The CIO Show: Is your team 'culture' letting you down?

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Culture is a word that was barely if ever bandied about amongst tech leaders and their teams in Australia even five or so years ago, despite its addition to the broader corporate and human resources playbook some time before then.

Now, and especially after the experiences of last year, culture is a serious concern for CIOs looking to build the right teams capable of working together to best solve the biggest challenges facing their organisations, and averting project failures.

But how do they actually achieve this? What things needs to be considered in creating small or entire teams, from screening to hiring, mentoring and even firing?

Johnny Serrano, chief information officer with global mining software and digital solutions company, Ground Probe, explains how making culture a key pillar of his innovation framework is encouraging greater inclusivity, engagement and ultimately real results in the form of faster and smarter problem solving.

In many ways it was his way of tapping into the diverse voices and perspectives within Ground Probe’s global tech team, and capitalising on the closer working relationship that had to develop in response to COVID-19.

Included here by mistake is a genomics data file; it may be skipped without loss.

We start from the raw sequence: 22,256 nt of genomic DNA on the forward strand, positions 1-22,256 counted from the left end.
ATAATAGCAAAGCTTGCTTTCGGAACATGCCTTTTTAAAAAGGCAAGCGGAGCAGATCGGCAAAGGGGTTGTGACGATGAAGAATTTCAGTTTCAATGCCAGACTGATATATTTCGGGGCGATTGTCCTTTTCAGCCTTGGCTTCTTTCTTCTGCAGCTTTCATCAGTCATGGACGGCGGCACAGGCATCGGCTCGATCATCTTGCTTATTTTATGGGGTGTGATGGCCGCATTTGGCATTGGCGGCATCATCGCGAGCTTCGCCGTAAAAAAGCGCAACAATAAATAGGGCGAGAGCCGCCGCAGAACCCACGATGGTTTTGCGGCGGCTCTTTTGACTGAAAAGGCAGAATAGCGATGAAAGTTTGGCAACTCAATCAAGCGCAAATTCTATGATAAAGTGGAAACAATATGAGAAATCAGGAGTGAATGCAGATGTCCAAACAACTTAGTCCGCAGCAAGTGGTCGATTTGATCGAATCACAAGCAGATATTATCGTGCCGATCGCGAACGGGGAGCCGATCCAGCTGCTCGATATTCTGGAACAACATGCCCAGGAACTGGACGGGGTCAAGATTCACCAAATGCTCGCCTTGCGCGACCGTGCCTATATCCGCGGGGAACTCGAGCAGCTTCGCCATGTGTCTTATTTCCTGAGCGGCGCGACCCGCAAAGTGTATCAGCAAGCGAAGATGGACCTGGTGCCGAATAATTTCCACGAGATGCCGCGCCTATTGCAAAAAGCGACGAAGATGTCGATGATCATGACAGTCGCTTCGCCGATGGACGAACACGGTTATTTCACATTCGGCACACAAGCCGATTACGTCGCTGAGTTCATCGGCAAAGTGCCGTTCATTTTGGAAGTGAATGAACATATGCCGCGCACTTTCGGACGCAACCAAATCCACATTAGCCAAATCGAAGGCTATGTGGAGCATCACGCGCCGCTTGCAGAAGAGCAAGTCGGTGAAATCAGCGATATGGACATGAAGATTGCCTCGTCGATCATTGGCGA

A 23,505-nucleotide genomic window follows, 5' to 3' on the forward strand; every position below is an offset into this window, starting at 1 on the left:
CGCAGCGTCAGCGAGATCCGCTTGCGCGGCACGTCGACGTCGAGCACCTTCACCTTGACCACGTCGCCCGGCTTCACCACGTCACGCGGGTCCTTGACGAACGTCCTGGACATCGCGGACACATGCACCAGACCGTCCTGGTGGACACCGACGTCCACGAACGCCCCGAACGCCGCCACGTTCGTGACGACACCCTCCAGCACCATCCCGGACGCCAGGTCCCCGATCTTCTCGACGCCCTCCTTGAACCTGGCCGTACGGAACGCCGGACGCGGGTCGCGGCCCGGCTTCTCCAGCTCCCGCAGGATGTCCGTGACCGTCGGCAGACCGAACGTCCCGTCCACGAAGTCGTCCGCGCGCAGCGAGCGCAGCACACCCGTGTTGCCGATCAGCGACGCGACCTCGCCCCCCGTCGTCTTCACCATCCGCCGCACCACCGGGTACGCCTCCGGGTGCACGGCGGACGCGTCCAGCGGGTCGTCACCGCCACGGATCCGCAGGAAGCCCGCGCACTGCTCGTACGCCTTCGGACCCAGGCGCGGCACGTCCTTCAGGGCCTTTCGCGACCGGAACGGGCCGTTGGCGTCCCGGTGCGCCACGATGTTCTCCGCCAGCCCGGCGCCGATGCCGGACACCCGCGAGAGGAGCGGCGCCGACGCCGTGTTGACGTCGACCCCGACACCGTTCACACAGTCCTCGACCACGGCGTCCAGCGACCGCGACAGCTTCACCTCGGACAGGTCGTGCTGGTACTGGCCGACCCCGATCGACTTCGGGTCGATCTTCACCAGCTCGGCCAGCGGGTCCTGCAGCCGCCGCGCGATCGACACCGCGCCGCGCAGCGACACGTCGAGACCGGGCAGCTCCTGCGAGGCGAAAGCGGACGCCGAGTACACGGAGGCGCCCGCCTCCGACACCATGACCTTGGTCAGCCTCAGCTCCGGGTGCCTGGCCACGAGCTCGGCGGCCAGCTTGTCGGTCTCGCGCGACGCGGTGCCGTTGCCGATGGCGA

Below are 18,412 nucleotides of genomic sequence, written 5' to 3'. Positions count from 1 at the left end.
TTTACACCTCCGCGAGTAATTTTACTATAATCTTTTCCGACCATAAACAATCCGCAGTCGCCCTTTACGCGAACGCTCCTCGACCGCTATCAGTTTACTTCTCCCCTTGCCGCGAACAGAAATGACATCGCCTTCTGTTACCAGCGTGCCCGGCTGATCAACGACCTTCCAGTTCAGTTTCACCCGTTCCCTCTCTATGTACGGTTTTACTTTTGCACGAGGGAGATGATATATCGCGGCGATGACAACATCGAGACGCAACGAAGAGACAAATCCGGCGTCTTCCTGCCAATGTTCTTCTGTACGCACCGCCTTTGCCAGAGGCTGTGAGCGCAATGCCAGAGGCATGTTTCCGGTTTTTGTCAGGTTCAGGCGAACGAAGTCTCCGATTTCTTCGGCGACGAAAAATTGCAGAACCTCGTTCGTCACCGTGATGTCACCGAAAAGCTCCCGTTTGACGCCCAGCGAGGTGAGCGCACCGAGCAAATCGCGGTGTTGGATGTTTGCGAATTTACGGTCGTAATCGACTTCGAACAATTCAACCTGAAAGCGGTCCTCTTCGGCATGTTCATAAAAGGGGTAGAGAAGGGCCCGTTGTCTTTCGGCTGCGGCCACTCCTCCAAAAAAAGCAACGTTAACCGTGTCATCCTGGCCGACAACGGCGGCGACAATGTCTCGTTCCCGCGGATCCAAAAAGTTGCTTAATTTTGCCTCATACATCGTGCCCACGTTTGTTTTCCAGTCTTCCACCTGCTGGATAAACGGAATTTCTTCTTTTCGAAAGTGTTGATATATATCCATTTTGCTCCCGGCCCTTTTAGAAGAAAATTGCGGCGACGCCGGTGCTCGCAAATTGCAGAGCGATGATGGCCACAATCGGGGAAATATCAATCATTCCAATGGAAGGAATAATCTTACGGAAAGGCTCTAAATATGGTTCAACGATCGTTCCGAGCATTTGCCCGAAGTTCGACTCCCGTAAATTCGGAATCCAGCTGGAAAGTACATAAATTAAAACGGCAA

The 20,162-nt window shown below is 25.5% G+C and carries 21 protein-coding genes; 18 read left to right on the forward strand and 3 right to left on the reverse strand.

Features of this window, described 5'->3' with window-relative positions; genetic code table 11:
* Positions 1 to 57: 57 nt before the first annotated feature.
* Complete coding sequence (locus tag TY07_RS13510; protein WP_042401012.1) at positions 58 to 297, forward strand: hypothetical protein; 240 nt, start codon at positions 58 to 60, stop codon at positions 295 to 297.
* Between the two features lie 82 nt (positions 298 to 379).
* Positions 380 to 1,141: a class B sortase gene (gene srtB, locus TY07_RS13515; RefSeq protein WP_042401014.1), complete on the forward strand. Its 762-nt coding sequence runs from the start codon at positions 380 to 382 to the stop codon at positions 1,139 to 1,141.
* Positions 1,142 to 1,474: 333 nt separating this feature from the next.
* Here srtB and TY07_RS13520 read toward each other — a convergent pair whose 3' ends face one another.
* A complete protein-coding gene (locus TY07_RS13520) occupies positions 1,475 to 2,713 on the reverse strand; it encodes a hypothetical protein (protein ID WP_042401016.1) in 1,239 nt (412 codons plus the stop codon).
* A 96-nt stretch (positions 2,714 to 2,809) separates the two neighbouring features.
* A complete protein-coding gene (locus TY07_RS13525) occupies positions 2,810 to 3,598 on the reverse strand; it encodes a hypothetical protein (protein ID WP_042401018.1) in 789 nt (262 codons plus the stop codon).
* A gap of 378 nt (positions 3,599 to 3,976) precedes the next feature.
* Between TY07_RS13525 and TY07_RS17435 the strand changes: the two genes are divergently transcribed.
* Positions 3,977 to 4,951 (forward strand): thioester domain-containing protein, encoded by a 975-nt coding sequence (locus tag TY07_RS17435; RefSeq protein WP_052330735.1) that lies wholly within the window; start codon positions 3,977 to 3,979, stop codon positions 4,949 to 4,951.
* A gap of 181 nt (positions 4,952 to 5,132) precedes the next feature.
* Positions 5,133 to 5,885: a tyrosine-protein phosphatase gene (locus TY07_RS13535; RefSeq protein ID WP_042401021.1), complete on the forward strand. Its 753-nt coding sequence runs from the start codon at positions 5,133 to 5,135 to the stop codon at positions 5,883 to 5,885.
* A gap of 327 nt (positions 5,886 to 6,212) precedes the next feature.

Nicole Gorton, APAC director for recruitment consultant, Robert Half, cites recent and compelling findings that more culturally-balanced teams in terms of diversity and inclusion report significantly higher levels of engagement, retention and actual innovation.

Among the key red flags she sees is a still pervasive tendency of CIOs – in fact many managers – to hire people that look and walk like them, while often getting too preoccupied with technical capabilities at the risk of discounting important ‘soft skills.’

And Rowan Dollar, recently named head of innovation with the Public Sector Network, shares his perspectives on how culture can make or break teams, and how it’s typically the main contributor to catastrophic project failures.

On this, he notes customers and vendors should take steps towards ensuring their respective cultures and people are aligned at the startling line, lest the first time their CEOs meet is in court.

However, the fundamental driver for improving organisational culture, Dollar says, should always be ensuring everyone is able to properly execute the job of creating better customer experiences.

It’s hard enough for organisations that have great culture, let alone those that aren’t even thinking about theirs.

Copyright © 2021 IDG Communications, Inc.

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